pharmacy shelves
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The NHS has previously warned that too many people are taking antibiotics for inappropriate conditions such as viruses.
Antibiotic resistance has caused a fall in life expectancy for the first time, the Office for National Statistics has said.

Life expectancy in future years has been revised down after the statistics authority said that "less optimistic views" about the future had to be taken into account.

Opinions on "improvements in medical science" had declined, it said, and fears of the "re-emergence of existing diseases and increases in anti-microbial resistance" meant people would not live as long as was previously expected.

The ONS uses predictions about how medicine and science will improve to model how life expectancy will change.

Under the projection made in 2010, a baby girl born in 2016 could expect to live 83.7 years. This has now been revised down to 82.9.

Life expectancy for babies born in 2060, the latest year which appears in both models, is now two years shorter than it was in the 2010 data.

Baby girls born in that year were previously expected to live to 90.1 - this has now fallen to 88.3.

Baby boys are also set to live less long, with children born in 2016 expected to live to 79.2, instead of 79.9, and those born in 2060 expected to live to 85.7 instead of 86.8.

The expectancies have been revised down before but this is the first time the ONS has said it believes resistance plays a part.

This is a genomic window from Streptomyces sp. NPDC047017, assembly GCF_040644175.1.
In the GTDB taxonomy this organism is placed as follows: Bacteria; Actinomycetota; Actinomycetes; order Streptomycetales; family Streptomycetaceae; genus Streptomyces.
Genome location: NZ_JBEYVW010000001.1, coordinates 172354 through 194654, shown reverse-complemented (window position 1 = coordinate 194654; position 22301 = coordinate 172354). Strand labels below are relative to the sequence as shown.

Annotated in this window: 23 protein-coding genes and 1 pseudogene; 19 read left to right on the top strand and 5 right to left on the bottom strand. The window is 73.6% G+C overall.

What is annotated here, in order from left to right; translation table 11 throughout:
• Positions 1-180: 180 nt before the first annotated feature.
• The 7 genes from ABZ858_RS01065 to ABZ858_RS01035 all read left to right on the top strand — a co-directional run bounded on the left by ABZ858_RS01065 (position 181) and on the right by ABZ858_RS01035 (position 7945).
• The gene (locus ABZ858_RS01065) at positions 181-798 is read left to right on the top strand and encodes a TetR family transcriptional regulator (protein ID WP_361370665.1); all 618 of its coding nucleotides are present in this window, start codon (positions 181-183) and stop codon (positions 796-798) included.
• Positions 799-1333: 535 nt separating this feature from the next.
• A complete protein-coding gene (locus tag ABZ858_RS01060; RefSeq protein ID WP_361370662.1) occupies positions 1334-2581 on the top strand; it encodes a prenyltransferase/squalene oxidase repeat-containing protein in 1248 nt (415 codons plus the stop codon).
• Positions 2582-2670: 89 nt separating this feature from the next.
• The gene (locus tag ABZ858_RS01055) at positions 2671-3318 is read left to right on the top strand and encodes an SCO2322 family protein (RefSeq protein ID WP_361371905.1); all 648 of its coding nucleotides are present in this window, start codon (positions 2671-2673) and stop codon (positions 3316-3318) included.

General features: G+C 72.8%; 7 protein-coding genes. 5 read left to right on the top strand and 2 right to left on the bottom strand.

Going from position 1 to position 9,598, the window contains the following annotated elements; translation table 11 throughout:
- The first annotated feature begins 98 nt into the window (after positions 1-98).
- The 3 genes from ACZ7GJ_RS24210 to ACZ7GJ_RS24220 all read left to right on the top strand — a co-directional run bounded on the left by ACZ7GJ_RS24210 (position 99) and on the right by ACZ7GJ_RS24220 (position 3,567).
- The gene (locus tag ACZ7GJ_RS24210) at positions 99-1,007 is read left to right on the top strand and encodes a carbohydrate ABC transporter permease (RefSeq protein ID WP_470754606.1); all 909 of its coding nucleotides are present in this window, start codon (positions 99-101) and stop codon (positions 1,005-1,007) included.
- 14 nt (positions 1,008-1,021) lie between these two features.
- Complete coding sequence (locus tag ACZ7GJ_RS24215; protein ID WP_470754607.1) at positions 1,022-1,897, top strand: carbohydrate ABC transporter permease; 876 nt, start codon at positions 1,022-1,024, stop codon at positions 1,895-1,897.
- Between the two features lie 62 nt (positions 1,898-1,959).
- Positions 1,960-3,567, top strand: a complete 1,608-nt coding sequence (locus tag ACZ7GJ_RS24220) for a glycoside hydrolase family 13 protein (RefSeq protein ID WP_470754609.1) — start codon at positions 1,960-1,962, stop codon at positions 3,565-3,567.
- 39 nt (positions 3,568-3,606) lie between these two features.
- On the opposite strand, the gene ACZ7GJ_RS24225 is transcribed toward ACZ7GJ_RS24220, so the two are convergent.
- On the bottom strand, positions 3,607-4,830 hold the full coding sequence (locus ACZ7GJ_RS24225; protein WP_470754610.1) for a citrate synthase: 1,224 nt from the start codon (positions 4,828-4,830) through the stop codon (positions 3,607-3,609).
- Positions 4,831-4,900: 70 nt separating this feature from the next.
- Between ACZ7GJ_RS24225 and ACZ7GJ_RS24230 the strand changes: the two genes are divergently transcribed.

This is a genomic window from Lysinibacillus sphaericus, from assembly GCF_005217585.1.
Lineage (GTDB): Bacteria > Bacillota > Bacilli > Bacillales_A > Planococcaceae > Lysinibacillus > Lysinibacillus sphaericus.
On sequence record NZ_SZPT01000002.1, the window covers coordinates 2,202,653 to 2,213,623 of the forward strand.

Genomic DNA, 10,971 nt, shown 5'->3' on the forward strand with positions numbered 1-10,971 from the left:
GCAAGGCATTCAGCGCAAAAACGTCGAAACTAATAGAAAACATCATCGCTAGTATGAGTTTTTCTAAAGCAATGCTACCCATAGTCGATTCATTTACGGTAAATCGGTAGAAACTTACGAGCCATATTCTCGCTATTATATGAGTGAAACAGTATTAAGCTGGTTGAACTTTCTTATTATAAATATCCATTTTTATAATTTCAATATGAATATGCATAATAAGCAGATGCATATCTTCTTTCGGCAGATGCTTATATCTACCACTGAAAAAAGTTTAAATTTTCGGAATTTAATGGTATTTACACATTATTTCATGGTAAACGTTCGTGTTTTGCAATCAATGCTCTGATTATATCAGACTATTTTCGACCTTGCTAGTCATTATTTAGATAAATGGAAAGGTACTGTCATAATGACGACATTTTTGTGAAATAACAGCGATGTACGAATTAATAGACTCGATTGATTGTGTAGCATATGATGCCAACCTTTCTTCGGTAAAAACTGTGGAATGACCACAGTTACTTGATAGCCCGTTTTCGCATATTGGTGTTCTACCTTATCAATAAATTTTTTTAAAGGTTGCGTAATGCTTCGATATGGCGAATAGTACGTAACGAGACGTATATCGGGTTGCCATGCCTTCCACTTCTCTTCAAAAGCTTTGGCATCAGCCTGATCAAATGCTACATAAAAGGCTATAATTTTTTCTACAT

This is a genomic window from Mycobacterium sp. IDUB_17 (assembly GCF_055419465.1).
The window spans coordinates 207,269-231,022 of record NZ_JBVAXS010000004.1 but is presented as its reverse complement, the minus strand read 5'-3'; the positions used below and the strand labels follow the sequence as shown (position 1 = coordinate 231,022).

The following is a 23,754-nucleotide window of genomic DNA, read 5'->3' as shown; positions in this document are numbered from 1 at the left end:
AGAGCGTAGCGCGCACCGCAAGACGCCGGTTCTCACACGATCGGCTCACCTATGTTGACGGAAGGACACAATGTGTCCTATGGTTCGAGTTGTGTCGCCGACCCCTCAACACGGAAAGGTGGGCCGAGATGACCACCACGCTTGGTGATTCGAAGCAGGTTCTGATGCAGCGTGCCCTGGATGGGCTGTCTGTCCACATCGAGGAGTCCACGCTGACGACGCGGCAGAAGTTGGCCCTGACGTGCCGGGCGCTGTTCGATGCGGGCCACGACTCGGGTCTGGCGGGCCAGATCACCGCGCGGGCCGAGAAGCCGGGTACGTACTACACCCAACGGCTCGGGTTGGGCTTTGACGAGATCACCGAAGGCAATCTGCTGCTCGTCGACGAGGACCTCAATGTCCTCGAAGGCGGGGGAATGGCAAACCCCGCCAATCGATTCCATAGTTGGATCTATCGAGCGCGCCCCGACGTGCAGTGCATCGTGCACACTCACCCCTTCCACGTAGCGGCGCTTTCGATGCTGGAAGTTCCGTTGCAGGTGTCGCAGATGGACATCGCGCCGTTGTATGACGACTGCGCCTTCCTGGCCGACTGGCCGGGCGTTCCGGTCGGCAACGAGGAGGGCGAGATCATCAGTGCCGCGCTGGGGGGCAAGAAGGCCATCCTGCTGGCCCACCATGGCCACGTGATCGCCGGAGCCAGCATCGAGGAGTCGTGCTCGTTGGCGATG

Experts have repeatedly warned of the dangers of antibiotic resistance, which could cause hundreds of diseases which are currently easily curable to become killers.

Anti-microbial resistance also includes the issue of viruses and funguses becoming resistance to antiviral and antifungal medication.

An increasing number of people with HIV have a version of the condition which is resistant to antiretroviral medication.

The NHS has previously warned that too many people are taking antibiotics for inappropriate conditions such as viruses, leading to greater resistance.

The World Health Organisation has said that the phenomenon is "one of the biggest threats to global health".

Earlier this month it told farmers and the food industry to stop giving the medicines to healthy animals.
life expectancy
It is also asking farmers to avoid using the varieties which are seen as the "last line of defence" because they are among the few medicines which treat certain diseases in humans.

According to a paper published earlier this month by the European Consumer Organisation, antibiotic resistance is set to become a bigger killer than cancer by 2050, and routine infections could become deadly in as little as 20 years.

This "cohort" life expectancy measure is seen as the best measure of life expectancy as it takes into account expected future medical advances and changes in society.

The ONS said it had also reduced "period" life expectancy - which assumes that the current conditions remain the same - because more people than expected died in the past two years.

Sophie Sanders, of its population statistics division, said: "Improvements in life expectancy in the 2016-based projections are slightly lower than those projected in the 2014-based projections.

"This has been driven by higher mortality rates in 2015 and 2016 than were projected in the 2014-based projections and lower rates of mortality improvement at older ages over the first 25 years of the projections."